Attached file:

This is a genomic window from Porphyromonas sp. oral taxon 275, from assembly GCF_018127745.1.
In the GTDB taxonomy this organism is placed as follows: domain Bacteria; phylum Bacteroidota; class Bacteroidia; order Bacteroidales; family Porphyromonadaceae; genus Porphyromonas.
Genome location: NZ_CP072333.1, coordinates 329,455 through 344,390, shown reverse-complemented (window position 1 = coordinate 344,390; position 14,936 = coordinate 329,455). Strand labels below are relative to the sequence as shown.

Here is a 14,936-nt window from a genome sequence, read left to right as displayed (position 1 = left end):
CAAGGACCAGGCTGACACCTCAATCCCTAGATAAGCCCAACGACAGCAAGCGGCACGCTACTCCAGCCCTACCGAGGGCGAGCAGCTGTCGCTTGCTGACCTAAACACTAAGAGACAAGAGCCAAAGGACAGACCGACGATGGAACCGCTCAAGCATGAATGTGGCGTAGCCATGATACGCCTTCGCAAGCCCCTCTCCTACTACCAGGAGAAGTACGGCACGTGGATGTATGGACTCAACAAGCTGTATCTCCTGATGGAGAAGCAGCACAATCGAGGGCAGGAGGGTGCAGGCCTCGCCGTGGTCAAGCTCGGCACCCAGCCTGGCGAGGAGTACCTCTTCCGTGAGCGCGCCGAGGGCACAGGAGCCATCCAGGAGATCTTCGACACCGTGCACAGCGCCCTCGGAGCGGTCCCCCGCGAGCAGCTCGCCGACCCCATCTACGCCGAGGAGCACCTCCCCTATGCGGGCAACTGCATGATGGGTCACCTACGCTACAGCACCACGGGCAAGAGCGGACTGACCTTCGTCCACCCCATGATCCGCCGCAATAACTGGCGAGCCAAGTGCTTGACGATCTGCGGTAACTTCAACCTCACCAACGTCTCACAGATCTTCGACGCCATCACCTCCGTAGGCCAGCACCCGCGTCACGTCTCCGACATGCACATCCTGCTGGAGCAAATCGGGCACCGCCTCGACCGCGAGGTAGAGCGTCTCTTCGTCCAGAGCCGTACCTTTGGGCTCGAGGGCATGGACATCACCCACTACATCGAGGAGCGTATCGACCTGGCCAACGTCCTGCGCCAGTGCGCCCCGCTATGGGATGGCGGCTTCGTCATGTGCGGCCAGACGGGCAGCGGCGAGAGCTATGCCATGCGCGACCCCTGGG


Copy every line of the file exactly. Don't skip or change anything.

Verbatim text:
This is a genomic window from Porphyromonas sp. oral taxon 275, from assembly GCF_018127745.1.
In the GTDB taxonomy this organism is placed as follows: domain Bacteria; phylum Bacteroidota; class Bacteroidia; order Bacteroidales; family Porphyromonadaceae; genus Porphyromonas.
Genome location: NZ_CP072333.1, coordinates 329,455 through 344,390, shown reverse-complemented (window position 1 = coordinate 344,390; position 14,936 = coordinate 329,455). Strand labels below are relative to the sequence as shown.

Here is a 14,936-nt window from a genome sequence, read left to right as displayed (position 1 = left end):
CAAGGACCAGGCTGACACCTCAATCCCTAGATAAGCCCAACGACAGCAAGCGGCACGCTACTCCAGCCCTACCGAGGGCGAGCAGCTGTCGCTTGCTGACCTAAACACTAAGAGACAAGAGCCAAAGGACAGACCGACGATGGAACCGCTCAAGCATGAATGTGGCGTAGCCATGATACGCCTTCGCAAGCCCCTCTCCTACTACCAGGAGAAGTACGGCACGTGGATGTATGGACTCAACAAGCTGTATCTCCTGATGGAGAAGCAGCACAATCGAGGGCAGGAGGGTGCAGGCCTCGCCGTGGTCAAGCTCGGCACCCAGCCTGGCGAGGAGTACCTCTTCCGTGAGCGCGCCGAGGGCACAGGAGCCATCCAGGAGATCTTCGACACCGTGCACAGCGCCCTCGGAGCGGTCCCCCGCGAGCAGCTCGCCGACCCCATCTACGCCGAGGAGCACCTCCCCTATGCGGGCAACTGCATGATGGGTCACCTACGCTACAGCACCACGGGCAAGAGCGGACTGACCTTCGTCCACCCCATGATCCGCCGCAATAACTGGCGAGCCAAGTGCTTGACGATCTGCGGTAACTTCAACCTCACCAACGTCTCACAGATCTTCGACGCCATCACCTCCGTAGGCCAGCACCCGCGTCACGTCTCCGACATGCACATCCTGCTGGAGCAAATCGGGCACCGCCTCGACCGCGAGGTAGAGCGTCTCTTCGTCCAGAGCCGTACCTTTGGGCTCGAGGGCATGGACATCACCCACTACATCGAGGAGCGTATCGACCTGGCCAACGTCCTGCGCCAGTGCGCCCCGCTATGGGATGGCGGCTTCGTCATGTGCGGCCAGACGGGCAGCGGCGAGAGCTATGCCATGCGCGACCCCTGGG